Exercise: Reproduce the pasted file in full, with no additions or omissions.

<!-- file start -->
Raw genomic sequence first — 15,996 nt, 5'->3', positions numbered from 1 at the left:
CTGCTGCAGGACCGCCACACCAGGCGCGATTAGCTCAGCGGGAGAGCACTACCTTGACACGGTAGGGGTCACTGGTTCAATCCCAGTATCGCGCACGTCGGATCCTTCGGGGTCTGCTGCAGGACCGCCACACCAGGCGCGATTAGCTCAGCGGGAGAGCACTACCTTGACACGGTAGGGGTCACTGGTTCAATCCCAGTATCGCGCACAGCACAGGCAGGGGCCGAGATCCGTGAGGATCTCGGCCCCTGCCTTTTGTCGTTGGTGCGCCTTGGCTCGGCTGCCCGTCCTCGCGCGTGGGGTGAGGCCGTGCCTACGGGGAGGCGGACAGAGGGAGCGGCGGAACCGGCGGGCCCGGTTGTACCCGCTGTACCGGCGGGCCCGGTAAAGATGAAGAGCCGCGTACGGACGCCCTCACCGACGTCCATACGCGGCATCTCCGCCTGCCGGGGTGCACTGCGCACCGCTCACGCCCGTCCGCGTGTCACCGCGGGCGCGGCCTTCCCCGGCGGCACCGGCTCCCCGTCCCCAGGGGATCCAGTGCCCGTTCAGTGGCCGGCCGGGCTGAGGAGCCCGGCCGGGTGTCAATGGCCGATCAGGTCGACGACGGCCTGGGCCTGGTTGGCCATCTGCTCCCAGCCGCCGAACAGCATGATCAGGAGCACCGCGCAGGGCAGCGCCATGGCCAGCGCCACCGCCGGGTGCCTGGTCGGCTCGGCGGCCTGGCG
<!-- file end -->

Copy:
Raw genomic sequence first — 15,996 nt, 5'->3', positions numbered from 1 at the left:
CTGCTGCAGGACCGCCACACCAGGCGCGATTAGCTCAGCGGGAGAGCACTACCTTGACACGGTAGGGGTCACTGGTTCAATCCCAGTATCGCGCACGTCGGATCCTTCGGGGTCTGCTGCAGGACCGCCACACCAGGCGCGATTAGCTCAGCGGGAGAGCACTACCTTGACACGGTAGGGGTCACTGGTTCAATCCCAGTATCGCGCACAGCACAGGCAGGGGCCGAGATCCGTGAGGATCTCGGCCCCTGCCTTTTGTCGTTGGTGCGCCTTGGCTCGGCTGCCCGTCCTCGCGCGTGGGGTGAGGCCGTGCCTACGGGGAGGCGGACAGAGGGAGCGGCGGAACCGGCGGGCCCGGTTGTACCCGCTGTACCGGCGGGCCCGGTAAAGATGAAGAGCCGCGTACGGACGCCCTCACCGACGTCCATACGCGGCATCTCCGCCTGCCGGGGTGCACTGCGCACCGCTCACGCCCGTCCGCGTGTCACCGCGGGCGCGGCCTTCCCCGGCGGCACCGGCTCCCCGTCCCCAGGGGATCCAGTGCCCGTTCAGTGGCCGGCCGGGCTGAGGAGCCCGGCCGGGTGTCAATGGCCGATCAGGTCGACGACGGCCTGGGCCTGGTTGGCCATCTGCTCCCAGCCGCCGAACAGCATGATCAGGAGCACCGCGCAGGGCAGCGCCATGGCCAGCGCCACCGCCGGGTGCCTGGTCGGCTCGGCGGCCTGGCG